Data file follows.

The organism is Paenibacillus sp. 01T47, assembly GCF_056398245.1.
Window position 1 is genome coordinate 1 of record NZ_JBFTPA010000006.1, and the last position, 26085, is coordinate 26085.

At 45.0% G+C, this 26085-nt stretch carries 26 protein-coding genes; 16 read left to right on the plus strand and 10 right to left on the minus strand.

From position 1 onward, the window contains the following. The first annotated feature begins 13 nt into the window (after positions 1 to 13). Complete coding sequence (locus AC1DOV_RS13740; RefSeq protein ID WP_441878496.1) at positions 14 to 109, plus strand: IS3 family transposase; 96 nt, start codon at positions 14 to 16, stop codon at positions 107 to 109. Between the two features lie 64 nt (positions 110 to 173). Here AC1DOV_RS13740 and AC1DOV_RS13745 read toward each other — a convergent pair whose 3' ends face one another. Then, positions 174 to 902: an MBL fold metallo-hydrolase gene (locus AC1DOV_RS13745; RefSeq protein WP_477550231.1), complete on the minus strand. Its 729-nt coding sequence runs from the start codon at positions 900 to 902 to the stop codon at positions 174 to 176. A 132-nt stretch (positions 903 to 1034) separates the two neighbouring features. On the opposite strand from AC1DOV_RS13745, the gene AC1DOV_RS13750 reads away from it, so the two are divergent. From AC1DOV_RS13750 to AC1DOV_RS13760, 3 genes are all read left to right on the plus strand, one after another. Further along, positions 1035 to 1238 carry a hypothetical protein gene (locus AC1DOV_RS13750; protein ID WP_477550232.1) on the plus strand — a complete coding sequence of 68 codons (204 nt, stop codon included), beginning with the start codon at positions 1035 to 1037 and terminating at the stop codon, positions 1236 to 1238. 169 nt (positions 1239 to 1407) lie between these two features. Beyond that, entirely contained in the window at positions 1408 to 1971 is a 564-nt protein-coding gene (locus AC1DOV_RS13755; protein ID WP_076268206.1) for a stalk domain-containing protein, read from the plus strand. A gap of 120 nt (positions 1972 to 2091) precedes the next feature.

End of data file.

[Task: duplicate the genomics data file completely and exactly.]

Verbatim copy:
The organism is Paenibacillus sp. 01T47, assembly GCF_056398245.1.
Window position 1 is genome coordinate 1 of record NZ_JBFTPA010000006.1, and the last position, 26085, is coordinate 26085.

At 45.0% G+C, this 26085-nt stretch carries 26 protein-coding genes; 16 read left to right on the plus strand and 10 right to left on the minus strand.

From position 1 onward, the window contains the following. The first annotated feature begins 13 nt into the window (after positions 1 to 13). Complete coding sequence (locus AC1DOV_RS13740; RefSeq protein ID WP_441878496.1) at positions 14 to 109, plus strand: IS3 family transposase; 96 nt, start codon at positions 14 to 16, stop codon at positions 107 to 109. Between the two features lie 64 nt (positions 110 to 173). Here AC1DOV_RS13740 and AC1DOV_RS13745 read toward each other — a convergent pair whose 3' ends face one another. Then, positions 174 to 902: an MBL fold metallo-hydrolase gene (locus AC1DOV_RS13745; RefSeq protein WP_477550231.1), complete on the minus strand. Its 729-nt coding sequence runs from the start codon at positions 900 to 902 to the stop codon at positions 174 to 176. A 132-nt stretch (positions 903 to 1034) separates the two neighbouring features. On the opposite strand from AC1DOV_RS13745, the gene AC1DOV_RS13750 reads away from it, so the two are divergent. From AC1DOV_RS13750 to AC1DOV_RS13760, 3 genes are all read left to right on the plus strand, one after another. Further along, positions 1035 to 1238 carry a hypothetical protein gene (locus AC1DOV_RS13750; protein ID WP_477550232.1) on the plus strand — a complete coding sequence of 68 codons (204 nt, stop codon included), beginning with the start codon at positions 1035 to 1037 and terminating at the stop codon, positions 1236 to 1238. 169 nt (positions 1239 to 1407) lie between these two features. Beyond that, entirely contained in the window at positions 1408 to 1971 is a 564-nt protein-coding gene (locus AC1DOV_RS13755; protein ID WP_076268206.1) for a stalk domain-containing protein, read from the plus strand. A gap of 120 nt (positions 1972 to 2091) precedes the next feature.